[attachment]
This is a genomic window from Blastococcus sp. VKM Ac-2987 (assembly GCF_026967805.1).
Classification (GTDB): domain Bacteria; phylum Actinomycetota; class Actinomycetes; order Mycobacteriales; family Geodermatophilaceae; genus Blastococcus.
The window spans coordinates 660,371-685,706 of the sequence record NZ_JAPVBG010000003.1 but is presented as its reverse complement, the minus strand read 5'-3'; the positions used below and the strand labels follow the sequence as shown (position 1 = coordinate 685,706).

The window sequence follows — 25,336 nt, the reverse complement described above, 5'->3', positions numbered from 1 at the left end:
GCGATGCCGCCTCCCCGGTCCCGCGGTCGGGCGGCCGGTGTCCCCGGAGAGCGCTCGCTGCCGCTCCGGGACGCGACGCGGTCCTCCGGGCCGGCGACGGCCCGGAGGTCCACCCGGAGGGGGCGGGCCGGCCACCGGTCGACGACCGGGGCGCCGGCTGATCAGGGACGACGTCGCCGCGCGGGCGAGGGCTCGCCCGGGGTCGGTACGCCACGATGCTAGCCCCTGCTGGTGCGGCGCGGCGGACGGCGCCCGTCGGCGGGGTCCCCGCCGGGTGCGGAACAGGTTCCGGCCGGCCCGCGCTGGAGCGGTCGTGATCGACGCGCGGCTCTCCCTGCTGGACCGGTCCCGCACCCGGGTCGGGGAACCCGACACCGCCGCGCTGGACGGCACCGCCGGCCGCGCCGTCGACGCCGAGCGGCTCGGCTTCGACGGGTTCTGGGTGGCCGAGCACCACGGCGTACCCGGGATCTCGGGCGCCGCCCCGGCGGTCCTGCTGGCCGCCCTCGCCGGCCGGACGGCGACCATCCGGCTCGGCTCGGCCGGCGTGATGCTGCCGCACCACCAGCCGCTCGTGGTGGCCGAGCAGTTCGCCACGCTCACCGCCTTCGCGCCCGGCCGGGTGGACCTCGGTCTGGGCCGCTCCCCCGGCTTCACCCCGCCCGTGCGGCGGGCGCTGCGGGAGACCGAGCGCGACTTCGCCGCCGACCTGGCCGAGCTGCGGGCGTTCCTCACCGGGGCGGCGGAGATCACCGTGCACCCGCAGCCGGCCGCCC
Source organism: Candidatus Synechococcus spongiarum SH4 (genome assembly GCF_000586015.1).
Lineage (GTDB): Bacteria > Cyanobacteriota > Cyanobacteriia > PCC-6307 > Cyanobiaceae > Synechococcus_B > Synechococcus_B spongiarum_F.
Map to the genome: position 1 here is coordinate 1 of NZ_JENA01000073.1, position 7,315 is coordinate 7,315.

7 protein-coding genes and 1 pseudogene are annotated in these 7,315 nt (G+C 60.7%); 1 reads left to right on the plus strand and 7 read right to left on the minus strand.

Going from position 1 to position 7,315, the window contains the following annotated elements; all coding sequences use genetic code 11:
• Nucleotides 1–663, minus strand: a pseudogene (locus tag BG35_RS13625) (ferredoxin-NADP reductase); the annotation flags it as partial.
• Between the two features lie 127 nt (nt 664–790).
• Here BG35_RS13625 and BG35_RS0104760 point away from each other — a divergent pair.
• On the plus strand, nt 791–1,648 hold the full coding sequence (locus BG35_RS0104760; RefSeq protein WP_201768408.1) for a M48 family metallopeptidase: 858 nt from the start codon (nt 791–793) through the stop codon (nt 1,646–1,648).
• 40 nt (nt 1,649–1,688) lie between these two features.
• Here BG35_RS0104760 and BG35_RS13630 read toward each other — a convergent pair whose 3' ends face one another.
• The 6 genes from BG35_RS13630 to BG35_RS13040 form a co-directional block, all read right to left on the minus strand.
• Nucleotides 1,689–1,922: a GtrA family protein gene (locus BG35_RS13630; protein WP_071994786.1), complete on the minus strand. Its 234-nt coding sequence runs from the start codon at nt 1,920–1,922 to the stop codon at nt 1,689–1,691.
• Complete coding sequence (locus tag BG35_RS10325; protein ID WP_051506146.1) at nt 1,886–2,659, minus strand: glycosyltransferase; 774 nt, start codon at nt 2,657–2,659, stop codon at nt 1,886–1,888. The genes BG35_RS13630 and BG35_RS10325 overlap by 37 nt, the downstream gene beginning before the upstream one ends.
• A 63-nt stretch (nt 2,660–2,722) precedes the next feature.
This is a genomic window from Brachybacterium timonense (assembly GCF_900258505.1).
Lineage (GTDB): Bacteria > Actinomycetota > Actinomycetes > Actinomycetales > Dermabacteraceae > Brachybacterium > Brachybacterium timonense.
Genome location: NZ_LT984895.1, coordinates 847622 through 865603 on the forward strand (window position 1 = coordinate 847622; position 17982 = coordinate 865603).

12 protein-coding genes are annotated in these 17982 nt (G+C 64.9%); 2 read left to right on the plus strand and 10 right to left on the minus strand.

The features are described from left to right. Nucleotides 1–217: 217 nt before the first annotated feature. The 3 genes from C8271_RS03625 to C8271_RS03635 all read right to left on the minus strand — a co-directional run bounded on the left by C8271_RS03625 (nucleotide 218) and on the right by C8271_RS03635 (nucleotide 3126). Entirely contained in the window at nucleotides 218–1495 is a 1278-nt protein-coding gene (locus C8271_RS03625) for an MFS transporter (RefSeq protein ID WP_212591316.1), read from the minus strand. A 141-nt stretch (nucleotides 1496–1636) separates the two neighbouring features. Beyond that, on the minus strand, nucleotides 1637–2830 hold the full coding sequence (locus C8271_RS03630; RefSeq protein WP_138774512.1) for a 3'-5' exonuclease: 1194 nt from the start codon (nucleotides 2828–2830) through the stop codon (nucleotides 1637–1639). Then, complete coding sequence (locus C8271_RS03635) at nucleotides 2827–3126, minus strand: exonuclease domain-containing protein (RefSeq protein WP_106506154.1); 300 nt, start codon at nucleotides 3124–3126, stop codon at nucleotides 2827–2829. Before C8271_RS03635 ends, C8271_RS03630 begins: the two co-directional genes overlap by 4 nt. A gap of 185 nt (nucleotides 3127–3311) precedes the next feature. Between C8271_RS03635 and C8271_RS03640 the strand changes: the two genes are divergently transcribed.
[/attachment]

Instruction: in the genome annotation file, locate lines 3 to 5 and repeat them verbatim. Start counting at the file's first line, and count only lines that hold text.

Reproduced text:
The window spans coordinates 660,371-685,706 of the sequence record NZ_JAPVBG010000003.1 but is presented as its reverse complement, the minus strand read 5'-3'; the positions used below and the strand labels follow the sequence as shown (position 1 = coordinate 685,706).

The window sequence follows — 25,336 nt, the reverse complement described above, 5'->3', positions numbered from 1 at the left end:
GCGATGCCGCCTCCCCGGTCCCGCGGTCGGGCGGCCGGTGTCCCCGGAGAGCGCTCGCTGCCGCTCCGGGACGCGACGCGGTCCTCCGGGCCGGCGACGGCCCGGAGGTCCACCCGGAGGGGGCGGGCCGGCCACCGGTCGACGACCGGGGCGCCGGCTGATCAGGGACGACGTCGCCGCGCGGGCGAGGGCTCGCCCGGGGTCGGTACGCCACGATGCTAGCCCCTGCTGGTGCGGCGCGGCGGACGGCGCCCGTCGGCGGGGTCCCCGCCGGGTGCGGAACAGGTTCCGGCCGGCCCGCGCTGGAGCGGTCGTGATCGACGCGCGGCTCTCCCTGCTGGACCGGTCCCGCACCCGGGTCGGGGAACCCGACACCGCCGCGCTGGACGGCACCGCCGGCCGCGCCGTCGACGCCGAGCGGCTCGGCTTCGACGGGTTCTGGGTGGCCGAGCACCACGGCGTACCCGGGATCTCGGGCGCCGCCCCGGCGGTCCTGCTGGCCGCCCTCGCCGGCCGGACGGCGACCATCCGGCTCGGCTCGGCCGGCGTGATGCTGCCGCACCACCAGCCGCTCGTGGTGGCCGAGCAGTTCGCCACGCTCACCGCCTTCGCGCCCGGCCGGGTGGACCTCGGTCTGGGCCGCTCCCCCGGCTTCACCCCGCCCGTGCGGCGGGCGCTGCGGGAGACCGAGCGCGACTTCGCCGCCGACCTGGCCGAGCTGCGGGCGTTCCTCACCGGGGCGGCGGAGATCACCGTGCACCCGCAGCCGGCCGCCC